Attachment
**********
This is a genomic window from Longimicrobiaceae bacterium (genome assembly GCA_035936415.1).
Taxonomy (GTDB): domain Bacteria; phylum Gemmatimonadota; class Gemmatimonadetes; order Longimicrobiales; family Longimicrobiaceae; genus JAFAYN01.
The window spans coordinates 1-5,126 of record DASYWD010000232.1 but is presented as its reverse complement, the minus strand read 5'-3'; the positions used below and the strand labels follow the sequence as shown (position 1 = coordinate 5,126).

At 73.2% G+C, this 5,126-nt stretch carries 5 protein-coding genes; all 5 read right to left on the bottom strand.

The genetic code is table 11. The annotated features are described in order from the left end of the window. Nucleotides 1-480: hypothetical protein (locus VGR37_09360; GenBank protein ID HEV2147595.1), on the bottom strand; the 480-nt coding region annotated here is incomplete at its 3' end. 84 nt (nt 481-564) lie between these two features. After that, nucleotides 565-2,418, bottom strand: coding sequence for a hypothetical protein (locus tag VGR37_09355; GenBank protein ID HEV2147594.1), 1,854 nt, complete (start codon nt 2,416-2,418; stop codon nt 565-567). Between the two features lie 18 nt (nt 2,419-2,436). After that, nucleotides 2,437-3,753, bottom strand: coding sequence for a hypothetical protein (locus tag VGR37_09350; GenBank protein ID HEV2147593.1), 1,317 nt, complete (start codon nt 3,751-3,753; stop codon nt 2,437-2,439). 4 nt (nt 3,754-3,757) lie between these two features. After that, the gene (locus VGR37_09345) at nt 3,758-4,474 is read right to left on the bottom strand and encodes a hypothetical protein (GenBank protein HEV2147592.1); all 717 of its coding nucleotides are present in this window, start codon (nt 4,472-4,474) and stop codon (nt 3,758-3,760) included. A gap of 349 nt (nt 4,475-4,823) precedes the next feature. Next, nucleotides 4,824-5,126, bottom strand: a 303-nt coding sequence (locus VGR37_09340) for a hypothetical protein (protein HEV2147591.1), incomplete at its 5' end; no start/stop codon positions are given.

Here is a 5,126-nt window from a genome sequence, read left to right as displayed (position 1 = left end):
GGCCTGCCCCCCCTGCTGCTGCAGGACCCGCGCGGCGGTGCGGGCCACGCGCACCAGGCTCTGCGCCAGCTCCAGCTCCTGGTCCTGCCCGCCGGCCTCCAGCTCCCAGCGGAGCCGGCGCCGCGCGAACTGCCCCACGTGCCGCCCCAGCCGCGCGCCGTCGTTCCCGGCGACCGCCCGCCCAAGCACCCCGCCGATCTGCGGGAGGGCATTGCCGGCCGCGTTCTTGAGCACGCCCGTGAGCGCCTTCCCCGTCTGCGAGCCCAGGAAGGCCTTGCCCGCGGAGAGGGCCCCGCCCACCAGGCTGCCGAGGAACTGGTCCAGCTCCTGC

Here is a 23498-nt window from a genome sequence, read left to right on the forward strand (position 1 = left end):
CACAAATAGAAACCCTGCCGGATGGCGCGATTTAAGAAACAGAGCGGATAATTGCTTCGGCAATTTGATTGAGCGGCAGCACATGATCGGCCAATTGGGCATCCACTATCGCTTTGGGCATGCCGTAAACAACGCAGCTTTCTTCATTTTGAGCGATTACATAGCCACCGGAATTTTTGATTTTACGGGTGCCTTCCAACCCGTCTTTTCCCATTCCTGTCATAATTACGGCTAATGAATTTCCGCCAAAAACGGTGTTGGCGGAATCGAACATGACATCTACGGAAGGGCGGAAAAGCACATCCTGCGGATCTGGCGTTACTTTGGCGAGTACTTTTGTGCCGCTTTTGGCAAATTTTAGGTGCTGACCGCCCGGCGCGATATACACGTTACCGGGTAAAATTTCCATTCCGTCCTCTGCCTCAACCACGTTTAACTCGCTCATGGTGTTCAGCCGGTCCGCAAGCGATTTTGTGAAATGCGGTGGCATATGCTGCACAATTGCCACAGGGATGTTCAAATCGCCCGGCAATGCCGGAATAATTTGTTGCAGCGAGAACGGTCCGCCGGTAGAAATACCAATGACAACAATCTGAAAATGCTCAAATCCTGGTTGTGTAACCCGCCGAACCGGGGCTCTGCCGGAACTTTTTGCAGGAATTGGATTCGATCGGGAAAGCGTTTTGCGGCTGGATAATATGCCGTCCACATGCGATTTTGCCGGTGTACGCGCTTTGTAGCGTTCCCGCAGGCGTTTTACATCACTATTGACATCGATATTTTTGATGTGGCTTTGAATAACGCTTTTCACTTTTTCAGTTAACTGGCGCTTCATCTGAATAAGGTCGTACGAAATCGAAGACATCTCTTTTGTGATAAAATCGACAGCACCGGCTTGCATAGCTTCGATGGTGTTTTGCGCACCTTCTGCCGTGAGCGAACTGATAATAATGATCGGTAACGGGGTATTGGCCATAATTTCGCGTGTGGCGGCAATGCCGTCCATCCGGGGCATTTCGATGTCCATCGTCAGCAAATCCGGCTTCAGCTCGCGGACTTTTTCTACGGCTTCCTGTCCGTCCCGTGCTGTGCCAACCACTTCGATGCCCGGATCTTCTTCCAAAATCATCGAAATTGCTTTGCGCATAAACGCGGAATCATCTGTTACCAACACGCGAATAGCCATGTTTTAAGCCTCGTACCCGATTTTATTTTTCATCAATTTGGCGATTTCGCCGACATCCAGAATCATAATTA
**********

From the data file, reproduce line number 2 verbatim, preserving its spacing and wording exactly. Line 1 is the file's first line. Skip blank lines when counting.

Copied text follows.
Taxonomy (GTDB): domain Bacteria; phylum Gemmatimonadota; class Gemmatimonadetes; order Longimicrobiales; family Longimicrobiaceae; genus JAFAYN01.